Buddhism, Laos, Laos Trip, Travel

Wat Sisaket, the Siamese Style of Buddhist Architecture

Wat Sisaket

I visited Wat Sisaket right after Hor Phra Keo because it’s across the street from it, and when I got there, it was 30 minutes before closing time, and sadly I didn’t get to take as many photos as I like.

Wat Sisaket

Wat Sisaket

According to wikipedia, Wat Sisaket was built in 1818 on the orders of King Anouvong. It was built in the Siamese style of Buddhist architecture, with a surrounding terrace and an ornate five-tiered roof, rather than in the Lao style, keeping it safe from the armies of Siam which sacked Vientiane in 1827.

Wat Sisaket

Wat Sisaket

Wat Sisaket

Wat Si Saket features a cloister wall with more than 2000 ceramic and silver Buddha images. The wat also houses a museum.

Wat Sisaket

Wat Sisaket

Wat Sisaket

Wat Sisaket

Wat Sisaket

Wat Sisaket

Wat Sisaket

Wat Sisaket

This section of Wat Sisaket houses damaged statues.

Wat Sisaket

old damaged Buddha Statues

I didn’t get to take picture of the main sim, just this.

Sim at Wat Sisaket

Below is a photo of sim or ordination hall by Viradeth.

Wat Sisaket, photo by viradeth
Wat Sisaket, photo by Viradeth

The temple courtyard has Buddha Images, beautiful tropical flowers, and monuments.

Wat Sisaket

Wat Sisaket

Wat Sisaket

Wat Sisaket

Aloe vera

Lao Rose Lao vegetable, Pak Sien's flower

Young novice monk holding a pen

Young novice monk

Monument

Monument

Monument

Monument

Wat Sisaket

Wat Sisaket

5 thoughts on “Wat Sisaket, the Siamese Style of Buddhist Architecture”

  1. Wat Sisaket and Wat Pra Keo is similar in roof design. The roof on both temples have straight-angled line while most Lao temple I’ve seen are curvy.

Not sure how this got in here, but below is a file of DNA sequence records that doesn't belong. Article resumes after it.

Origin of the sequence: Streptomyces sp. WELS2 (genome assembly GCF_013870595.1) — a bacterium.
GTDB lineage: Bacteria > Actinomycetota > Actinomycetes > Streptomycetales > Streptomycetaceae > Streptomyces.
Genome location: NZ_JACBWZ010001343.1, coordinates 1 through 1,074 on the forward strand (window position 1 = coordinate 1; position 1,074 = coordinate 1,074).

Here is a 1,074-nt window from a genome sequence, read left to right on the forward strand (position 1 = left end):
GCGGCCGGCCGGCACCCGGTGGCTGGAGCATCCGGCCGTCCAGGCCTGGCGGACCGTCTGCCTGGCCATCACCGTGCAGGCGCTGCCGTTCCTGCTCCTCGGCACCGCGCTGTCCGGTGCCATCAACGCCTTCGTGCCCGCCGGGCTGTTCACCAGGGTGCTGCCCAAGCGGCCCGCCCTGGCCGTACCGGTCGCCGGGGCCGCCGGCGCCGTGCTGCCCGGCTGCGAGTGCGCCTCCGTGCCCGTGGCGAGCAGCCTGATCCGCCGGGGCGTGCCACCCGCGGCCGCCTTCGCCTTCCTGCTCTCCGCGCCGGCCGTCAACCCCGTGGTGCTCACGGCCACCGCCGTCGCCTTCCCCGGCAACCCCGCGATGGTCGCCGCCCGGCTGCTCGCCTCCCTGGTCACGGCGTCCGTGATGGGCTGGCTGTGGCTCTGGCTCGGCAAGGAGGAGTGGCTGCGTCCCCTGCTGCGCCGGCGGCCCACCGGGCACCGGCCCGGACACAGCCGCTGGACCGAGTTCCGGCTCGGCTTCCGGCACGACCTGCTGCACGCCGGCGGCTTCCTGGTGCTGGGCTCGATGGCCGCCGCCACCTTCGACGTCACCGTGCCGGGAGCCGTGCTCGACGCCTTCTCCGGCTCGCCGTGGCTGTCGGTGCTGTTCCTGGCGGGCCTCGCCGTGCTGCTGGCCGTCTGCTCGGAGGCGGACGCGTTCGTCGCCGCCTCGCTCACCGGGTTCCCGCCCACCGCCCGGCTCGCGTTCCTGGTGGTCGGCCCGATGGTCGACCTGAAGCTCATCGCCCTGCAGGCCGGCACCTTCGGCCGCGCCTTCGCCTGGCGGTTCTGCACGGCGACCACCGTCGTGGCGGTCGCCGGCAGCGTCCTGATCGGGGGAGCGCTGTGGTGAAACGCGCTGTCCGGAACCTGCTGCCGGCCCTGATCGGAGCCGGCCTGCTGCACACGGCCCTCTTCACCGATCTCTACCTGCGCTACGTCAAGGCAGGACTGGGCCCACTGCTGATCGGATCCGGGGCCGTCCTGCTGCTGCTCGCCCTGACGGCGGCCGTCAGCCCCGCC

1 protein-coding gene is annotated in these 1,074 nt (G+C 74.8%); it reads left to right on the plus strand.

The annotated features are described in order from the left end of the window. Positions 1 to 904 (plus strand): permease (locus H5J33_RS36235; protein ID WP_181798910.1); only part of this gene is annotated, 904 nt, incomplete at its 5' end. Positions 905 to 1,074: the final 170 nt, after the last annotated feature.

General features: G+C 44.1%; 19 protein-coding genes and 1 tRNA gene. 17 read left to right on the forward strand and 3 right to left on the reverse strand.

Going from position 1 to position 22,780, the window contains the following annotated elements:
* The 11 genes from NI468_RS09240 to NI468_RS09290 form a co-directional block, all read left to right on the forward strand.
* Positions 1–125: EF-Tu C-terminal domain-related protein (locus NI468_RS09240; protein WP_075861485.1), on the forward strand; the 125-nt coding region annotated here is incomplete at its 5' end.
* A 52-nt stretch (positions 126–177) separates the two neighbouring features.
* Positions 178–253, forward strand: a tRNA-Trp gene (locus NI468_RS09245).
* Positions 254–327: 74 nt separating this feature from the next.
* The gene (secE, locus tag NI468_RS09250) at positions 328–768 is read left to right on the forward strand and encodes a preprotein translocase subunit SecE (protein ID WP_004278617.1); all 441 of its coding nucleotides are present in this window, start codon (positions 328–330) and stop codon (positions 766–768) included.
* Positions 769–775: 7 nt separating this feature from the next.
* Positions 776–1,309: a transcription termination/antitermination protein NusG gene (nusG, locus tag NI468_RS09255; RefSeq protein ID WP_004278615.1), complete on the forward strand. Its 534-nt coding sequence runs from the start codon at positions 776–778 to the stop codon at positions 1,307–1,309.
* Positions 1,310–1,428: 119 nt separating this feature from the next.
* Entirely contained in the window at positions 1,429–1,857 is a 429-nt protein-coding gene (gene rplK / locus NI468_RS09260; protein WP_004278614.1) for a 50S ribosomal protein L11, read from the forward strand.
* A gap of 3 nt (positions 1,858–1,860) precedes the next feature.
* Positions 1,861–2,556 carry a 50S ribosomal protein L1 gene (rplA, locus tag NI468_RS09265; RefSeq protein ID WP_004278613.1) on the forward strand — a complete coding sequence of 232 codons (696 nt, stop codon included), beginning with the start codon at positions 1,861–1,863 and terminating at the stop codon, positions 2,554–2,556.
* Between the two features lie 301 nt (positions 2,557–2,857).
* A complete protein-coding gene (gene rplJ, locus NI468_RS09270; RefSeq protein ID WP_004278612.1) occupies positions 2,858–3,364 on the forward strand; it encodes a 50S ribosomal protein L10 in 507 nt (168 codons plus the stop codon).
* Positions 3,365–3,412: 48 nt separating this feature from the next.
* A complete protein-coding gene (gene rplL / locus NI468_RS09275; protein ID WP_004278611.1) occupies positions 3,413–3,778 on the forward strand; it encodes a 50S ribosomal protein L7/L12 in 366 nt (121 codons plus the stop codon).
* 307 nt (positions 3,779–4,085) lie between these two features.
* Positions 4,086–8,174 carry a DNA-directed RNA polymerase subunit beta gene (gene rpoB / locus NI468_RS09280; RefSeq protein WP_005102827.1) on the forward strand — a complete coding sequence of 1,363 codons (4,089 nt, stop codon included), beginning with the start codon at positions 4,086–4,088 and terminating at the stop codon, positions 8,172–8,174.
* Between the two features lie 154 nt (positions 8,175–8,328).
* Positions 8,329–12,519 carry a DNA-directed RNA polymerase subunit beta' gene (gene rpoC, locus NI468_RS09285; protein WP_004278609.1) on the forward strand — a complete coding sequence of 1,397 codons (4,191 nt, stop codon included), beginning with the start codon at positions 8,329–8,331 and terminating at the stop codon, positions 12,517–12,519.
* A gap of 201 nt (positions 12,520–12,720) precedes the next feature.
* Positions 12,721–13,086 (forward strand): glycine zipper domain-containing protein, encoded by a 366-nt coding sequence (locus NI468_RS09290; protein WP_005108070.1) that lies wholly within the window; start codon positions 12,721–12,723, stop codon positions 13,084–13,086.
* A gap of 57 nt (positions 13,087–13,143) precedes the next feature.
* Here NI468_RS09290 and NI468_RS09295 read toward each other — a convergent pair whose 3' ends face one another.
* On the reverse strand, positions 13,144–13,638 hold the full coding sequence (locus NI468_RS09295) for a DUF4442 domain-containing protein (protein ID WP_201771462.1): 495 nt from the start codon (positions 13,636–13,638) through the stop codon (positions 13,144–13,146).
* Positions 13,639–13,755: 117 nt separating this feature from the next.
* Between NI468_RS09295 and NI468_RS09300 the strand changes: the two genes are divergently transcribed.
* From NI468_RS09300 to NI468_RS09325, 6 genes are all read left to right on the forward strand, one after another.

Personally, I like the straight angle.

  2. Dallas, I’m not sure if it were just the old style type of roof line, just like some of the older Wat in Luang Prabang, they’ve a similar roof line as this one. I’ll post some of the newer temples in Vientiane and see the difference.

    When I visited Wat Lao Buddhavong in VA, they said that you can tell that it’s a Lao Wat because of the flat roof line, that the Thais have a more pointy roof line.

  3. The book “Paths to Conflagration, fifty years of diplomacy and warfare in Laos, Thailand, and Vietnam, 1778-1828” by Mayoury Ngaosyvathn and Pheuiphanh Ngaosyvathn tells in great detail about the interesting history of Wat Sisaket.
    “The pagoda bears the noble Pali name of Wat Sattasahassa Viharama, which means the monastery of “ten thousand felicities”. Its first brick was laid March 4, 1818 and the pagoda was inaugurated in 1824″.

    “For ritualistic reasons, the pagodas in the Laos capital all faces east and their flanks are aligned with the Mekong River. The only exception is here, at Wat Sisaket, which lies perpendicular to the Mekong River, its axis of forty degrees southwest turns it toward the Khorat Plateau, its view includes Saraburi and Bangkok”.

  4. Hi Bassak, thanks for the information. I think I’ve that book somewhere, I need to look for it. I read part of it and lost interest because most of the stuff I’ve very little knowledge of at the time, but it should be easier for me to read and digest now.

Comments are closed.